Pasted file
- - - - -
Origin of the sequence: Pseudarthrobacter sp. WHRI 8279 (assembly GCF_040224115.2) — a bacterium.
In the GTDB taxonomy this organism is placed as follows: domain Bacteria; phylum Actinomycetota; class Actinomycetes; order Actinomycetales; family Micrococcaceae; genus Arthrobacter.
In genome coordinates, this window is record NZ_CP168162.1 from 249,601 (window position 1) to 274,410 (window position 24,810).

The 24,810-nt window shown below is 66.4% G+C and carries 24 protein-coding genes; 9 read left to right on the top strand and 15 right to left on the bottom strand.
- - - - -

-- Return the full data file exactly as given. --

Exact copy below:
Origin of the sequence: Pseudarthrobacter sp. WHRI 8279 (assembly GCF_040224115.2) — a bacterium.
In the GTDB taxonomy this organism is placed as follows: domain Bacteria; phylum Actinomycetota; class Actinomycetes; order Actinomycetales; family Micrococcaceae; genus Arthrobacter.
In genome coordinates, this window is record NZ_CP168162.1 from 249,601 (window position 1) to 274,410 (window position 24,810).

The 24,810-nt window shown below is 66.4% G+C and carries 24 protein-coding genes; 9 read left to right on the top strand and 15 right to left on the bottom strand.